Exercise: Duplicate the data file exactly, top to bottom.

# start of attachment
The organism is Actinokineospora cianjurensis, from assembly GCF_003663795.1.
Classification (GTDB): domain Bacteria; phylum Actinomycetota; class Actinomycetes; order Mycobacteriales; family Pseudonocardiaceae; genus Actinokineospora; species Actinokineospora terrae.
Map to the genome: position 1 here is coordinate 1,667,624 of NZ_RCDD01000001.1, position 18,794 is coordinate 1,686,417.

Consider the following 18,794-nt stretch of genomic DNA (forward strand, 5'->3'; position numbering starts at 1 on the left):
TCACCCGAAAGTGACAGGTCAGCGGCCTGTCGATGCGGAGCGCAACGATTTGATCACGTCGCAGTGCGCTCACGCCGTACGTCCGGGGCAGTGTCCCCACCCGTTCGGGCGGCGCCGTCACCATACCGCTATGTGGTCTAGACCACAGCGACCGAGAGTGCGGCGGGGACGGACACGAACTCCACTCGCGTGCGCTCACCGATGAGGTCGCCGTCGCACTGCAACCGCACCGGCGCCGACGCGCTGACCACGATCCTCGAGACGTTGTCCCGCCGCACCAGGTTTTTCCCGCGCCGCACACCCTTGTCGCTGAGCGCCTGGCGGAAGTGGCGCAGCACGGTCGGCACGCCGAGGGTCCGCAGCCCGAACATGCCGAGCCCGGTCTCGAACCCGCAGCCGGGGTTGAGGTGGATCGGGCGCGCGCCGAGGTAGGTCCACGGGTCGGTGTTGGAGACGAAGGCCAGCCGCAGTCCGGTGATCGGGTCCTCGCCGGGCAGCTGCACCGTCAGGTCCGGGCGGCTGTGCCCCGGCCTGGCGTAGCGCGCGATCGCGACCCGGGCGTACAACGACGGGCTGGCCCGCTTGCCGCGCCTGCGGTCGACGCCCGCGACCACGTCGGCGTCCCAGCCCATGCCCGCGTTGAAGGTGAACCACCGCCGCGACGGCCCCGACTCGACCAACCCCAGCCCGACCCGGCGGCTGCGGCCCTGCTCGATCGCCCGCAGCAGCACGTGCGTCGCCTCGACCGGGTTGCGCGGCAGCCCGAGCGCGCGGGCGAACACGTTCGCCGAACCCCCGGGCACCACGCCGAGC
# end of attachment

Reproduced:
The organism is Actinokineospora cianjurensis, from assembly GCF_003663795.1.
Classification (GTDB): domain Bacteria; phylum Actinomycetota; class Actinomycetes; order Mycobacteriales; family Pseudonocardiaceae; genus Actinokineospora; species Actinokineospora terrae.
Map to the genome: position 1 here is coordinate 1,667,624 of NZ_RCDD01000001.1, position 18,794 is coordinate 1,686,417.

Consider the following 18,794-nt stretch of genomic DNA (forward strand, 5'->3'; position numbering starts at 1 on the left):
TCACCCGAAAGTGACAGGTCAGCGGCCTGTCGATGCGGAGCGCAACGATTTGATCACGTCGCAGTGCGCTCACGCCGTACGTCCGGGGCAGTGTCCCCACCCGTTCGGGCGGCGCCGTCACCATACCGCTATGTGGTCTAGACCACAGCGACCGAGAGTGCGGCGGGGACGGACACGAACTCCACTCGCGTGCGCTCACCGATGAGGTCGCCGTCGCACTGCAACCGCACCGGCGCCGACGCGCTGACCACGATCCTCGAGACGTTGTCCCGCCGCACCAGGTTTTTCCCGCGCCGCACACCCTTGTCGCTGAGCGCCTGGCGGAAGTGGCGCAGCACGGTCGGCACGCCGAGGGTCCGCAGCCCGAACATGCCGAGCCCGGTCTCGAACCCGCAGCCGGGGTTGAGGTGGATCGGGCGCGCGCCGAGGTAGGTCCACGGGTCGGTGTTGGAGACGAAGGCCAGCCGCAGTCCGGTGATCGGGTCCTCGCCGGGCAGCTGCACCGTCAGGTCCGGGCGGCTGTGCCCCGGCCTGGCGTAGCGCGCGATCGCGACCCGGGCGTACAACGACGGGCTGGCCCGCTTGCCGCGCCTGCGGTCGACGCCCGCGACCACGTCGGCGTCCCAGCCCATGCCCGCGTTGAAGGTGAACCACCGCCGCGACGGCCCCGACTCGACCAACCCCAGCCCGACCCGGCGGCTGCGGCCCTGCTCGATCGCCCGCAGCAGCACGTGCGTCGCCTCGACCGGGTTGCGCGGCAGCCCGAGCGCGCGGGCGAACACGTTCGCCGAACCCCCGGGCACCACGCCGAGC